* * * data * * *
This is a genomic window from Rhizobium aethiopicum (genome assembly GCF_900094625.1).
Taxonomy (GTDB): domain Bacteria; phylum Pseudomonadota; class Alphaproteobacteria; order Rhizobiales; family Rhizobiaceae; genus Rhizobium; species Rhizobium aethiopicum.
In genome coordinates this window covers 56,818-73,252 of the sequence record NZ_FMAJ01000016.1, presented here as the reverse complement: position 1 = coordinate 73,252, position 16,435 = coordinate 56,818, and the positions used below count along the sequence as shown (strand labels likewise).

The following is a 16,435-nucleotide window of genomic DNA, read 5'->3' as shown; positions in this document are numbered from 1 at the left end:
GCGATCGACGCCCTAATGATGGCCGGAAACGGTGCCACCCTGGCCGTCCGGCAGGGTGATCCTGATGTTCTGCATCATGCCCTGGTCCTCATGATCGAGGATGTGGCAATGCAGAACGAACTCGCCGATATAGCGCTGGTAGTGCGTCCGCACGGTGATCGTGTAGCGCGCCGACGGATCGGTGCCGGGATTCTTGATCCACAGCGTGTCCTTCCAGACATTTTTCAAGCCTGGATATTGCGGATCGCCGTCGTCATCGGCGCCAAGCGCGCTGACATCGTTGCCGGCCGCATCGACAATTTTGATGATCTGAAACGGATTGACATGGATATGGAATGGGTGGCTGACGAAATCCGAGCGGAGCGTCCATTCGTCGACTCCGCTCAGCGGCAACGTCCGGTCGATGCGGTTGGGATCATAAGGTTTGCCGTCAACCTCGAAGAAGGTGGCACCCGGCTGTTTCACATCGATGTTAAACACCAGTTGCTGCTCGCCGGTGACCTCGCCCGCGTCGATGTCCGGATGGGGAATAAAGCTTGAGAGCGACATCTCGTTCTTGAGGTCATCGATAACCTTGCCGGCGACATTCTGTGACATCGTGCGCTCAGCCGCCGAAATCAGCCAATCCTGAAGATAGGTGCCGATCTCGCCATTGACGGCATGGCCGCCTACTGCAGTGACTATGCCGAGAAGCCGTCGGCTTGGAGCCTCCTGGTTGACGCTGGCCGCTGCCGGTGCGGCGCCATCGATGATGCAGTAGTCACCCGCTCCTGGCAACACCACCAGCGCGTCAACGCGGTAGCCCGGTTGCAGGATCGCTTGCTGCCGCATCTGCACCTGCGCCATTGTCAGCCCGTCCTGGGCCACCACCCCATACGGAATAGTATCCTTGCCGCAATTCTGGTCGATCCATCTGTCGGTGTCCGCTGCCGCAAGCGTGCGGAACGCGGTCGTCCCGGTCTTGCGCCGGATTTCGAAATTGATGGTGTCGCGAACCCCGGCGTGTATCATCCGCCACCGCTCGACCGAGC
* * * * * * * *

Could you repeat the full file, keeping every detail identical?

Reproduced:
This is a genomic window from Rhizobium aethiopicum (genome assembly GCF_900094625.1).
Taxonomy (GTDB): domain Bacteria; phylum Pseudomonadota; class Alphaproteobacteria; order Rhizobiales; family Rhizobiaceae; genus Rhizobium; species Rhizobium aethiopicum.
In genome coordinates this window covers 56,818-73,252 of the sequence record NZ_FMAJ01000016.1, presented here as the reverse complement: position 1 = coordinate 73,252, position 16,435 = coordinate 56,818, and the positions used below count along the sequence as shown (strand labels likewise).

The following is a 16,435-nucleotide window of genomic DNA, read 5'->3' as shown; positions in this document are numbered from 1 at the left end:
GCGATCGACGCCCTAATGATGGCCGGAAACGGTGCCACCCTGGCCGTCCGGCAGGGTGATCCTGATGTTCTGCATCATGCCCTGGTCCTCATGATCGAGGATGTGGCAATGCAGAACGAACTCGCCGATATAGCGCTGGTAGTGCGTCCGCACGGTGATCGTGTAGCGCGCCGACGGATCGGTGCCGGGATTCTTGATCCACAGCGTGTCCTTCCAGACATTTTTCAAGCCTGGATATTGCGGATCGCCGTCGTCATCGGCGCCAAGCGCGCTGACATCGTTGCCGGCCGCATCGACAATTTTGATGATCTGAAACGGATTGACATGGATATGGAATGGGTGGCTGACGAAATCCGAGCGGAGCGTCCATTCGTCGACTCCGCTCAGCGGCAACGTCCGGTCGATGCGGTTGGGATCATAAGGTTTGCCGTCAACCTCGAAGAAGGTGGCACCCGGCTGTTTCACATCGATGTTAAACACCAGTTGCTGCTCGCCGGTGACCTCGCCCGCGTCGATGTCCGGATGGGGAATAAAGCTTGAGAGCGACATCTCGTTCTTGAGGTCATCGATAACCTTGCCGGCGACATTCTGTGACATCGTGCGCTCAGCCGCCGAAATCAGCCAATCCTGAAGATAGGTGCCGATCTCGCCATTGACGGCATGGCCGCCTACTGCAGTGACTATGCCGAGAAGCCGTCGGCTTGGAGCCTCCTGGTTGACGCTGGCCGCTGCCGGTGCGGCGCCATCGATGATGCAGTAGTCACCCGCTCCTGGCAACACCACCAGCGCGTCAACGCGGTAGCCCGGTTGCAGGATCGCTTGCTGCCGCATCTGCACCTGCGCCATTGTCAGCCCGTCCTGGGCCACCACCCCATACGGAATAGTATCCTTGCCGCAATTCTGGTCGATCCATCTGTCGGTGTCCGCTGCCGCAAGCGTGCGGAACGCGGTCGTCCCGGTCTTGCGCCGGATTTCGAAATTGATGGTGTCGCGAACCCCGGCGTGTATCATCCGCCACCGCTCGACCGAGC